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How to Hire in a Competitive Market

 

When unemployment rates drop, job seekers benefit with lots of potential job opportunities. But what’s great for job seekers makes your job, as an employer, more difficult when you need to fill a vacancy. Positioning yourself as an attractive option starts with solid compensation and benefits, but picky job seekers look for more than just a good payday. Improving your recruiting strategy and becoming more competitive can help you snag the best candidates.

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Upgrade your job descriptions

Stand out from the start with creative and informational job descriptions. A boring job description that sounds just like everyone else’s won’t get job seekers excited about the opportunity. When writing your job descriptions, show your personality with funny or creative wording and titles. Show them what it’s like to work at your company through your words, so they can tell if it’s a good culture match.

Include very specific details about the job, so candidates understand what they’re applying for. Vague details can result in your top candidate turning the job down if it doesn’t match what they want or need.

Include the following information:

  • Detailed job duties
  • Salary range and benefits
  • Location and the possibility for remote work
  • Required and preferred qualifications
  • Details about the company culture
  • Specific application steps

Review your compensation and benefits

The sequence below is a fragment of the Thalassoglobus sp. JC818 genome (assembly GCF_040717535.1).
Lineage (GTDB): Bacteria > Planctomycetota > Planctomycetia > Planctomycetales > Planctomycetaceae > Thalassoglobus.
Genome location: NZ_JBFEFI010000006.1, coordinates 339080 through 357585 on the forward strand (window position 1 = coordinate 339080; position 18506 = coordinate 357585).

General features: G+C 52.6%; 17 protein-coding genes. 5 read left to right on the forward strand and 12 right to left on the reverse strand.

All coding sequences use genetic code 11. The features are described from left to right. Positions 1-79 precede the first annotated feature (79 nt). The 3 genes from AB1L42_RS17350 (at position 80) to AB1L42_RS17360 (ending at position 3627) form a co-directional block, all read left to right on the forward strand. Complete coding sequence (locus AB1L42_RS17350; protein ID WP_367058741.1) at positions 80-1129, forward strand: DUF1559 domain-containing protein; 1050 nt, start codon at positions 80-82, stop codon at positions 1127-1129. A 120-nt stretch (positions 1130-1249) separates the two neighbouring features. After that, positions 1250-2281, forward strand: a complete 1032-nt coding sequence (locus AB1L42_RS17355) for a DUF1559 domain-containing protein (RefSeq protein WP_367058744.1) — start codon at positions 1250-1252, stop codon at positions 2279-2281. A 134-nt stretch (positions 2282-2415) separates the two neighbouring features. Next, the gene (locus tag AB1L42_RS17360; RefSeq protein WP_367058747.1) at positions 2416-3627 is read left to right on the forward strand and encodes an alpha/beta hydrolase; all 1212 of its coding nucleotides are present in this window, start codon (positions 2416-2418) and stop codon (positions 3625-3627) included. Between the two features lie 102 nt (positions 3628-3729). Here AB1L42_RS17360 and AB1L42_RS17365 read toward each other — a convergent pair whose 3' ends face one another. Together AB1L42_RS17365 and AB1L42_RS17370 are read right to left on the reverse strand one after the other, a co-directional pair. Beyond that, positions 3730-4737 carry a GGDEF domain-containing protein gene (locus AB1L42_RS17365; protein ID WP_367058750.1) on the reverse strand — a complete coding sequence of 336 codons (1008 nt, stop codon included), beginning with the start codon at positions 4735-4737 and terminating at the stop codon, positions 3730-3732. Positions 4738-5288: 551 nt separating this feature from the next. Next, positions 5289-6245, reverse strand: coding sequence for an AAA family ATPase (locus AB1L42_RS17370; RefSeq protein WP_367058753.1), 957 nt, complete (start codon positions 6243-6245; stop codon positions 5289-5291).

Attracting the most qualified candidates starts with offering competitive salaries and a solid benefits package. Research competitors and industry-standard salaries to determine if your wages are competitive. Increasing your salaries to attract and retain high-quality employees can save money over time since hiring costs are high.

Consider the benefits your competitors offer, which go beyond traditional time off and insurance. A flexible work schedule, unlimited PTO, free food in the breakroom and other nontraditional perks can make you stand out and appeal to job seekers. Give specifics on the benefits in your job description.

Make it easy to apply and interview

If you make candidates jump through lots of hoops just to apply, some might skip your job opportunity completely, especially if they have lots of other options. A simple mobile-friendly, online application process makes it faster for candidates to apply.

Continue the simplicity through the interview process. Screening candidates with phone interviews ensures you do in-depth interviews with the most qualified candidates. Flexible scheduling and virtual interviews make it easier for your top candidates to interview conveniently.

Create a referral program

An employee referral program is often a faster way to hire new employees. The applicants are usually well-qualified for the job and a good culture fit. Plus, your current employees get a little bonus, which encourages them to stick around and refer more people to your company.

Having a good company culture can improve your referral program even more. Employees who love working for your company will be more likely to recommend that a friend apply.

Improve your image

Your company’s reputation can improve your recruitment prospects. Employees want to work for a company that treats people well. If you have a reputation as an employee-friendly company that supports its staff, more people will want to work there.

Focus on keeping your current employees happy and offering extra little perks. This helps your employees become advocates for your business when they talk about how well you treat them.

Focus on retention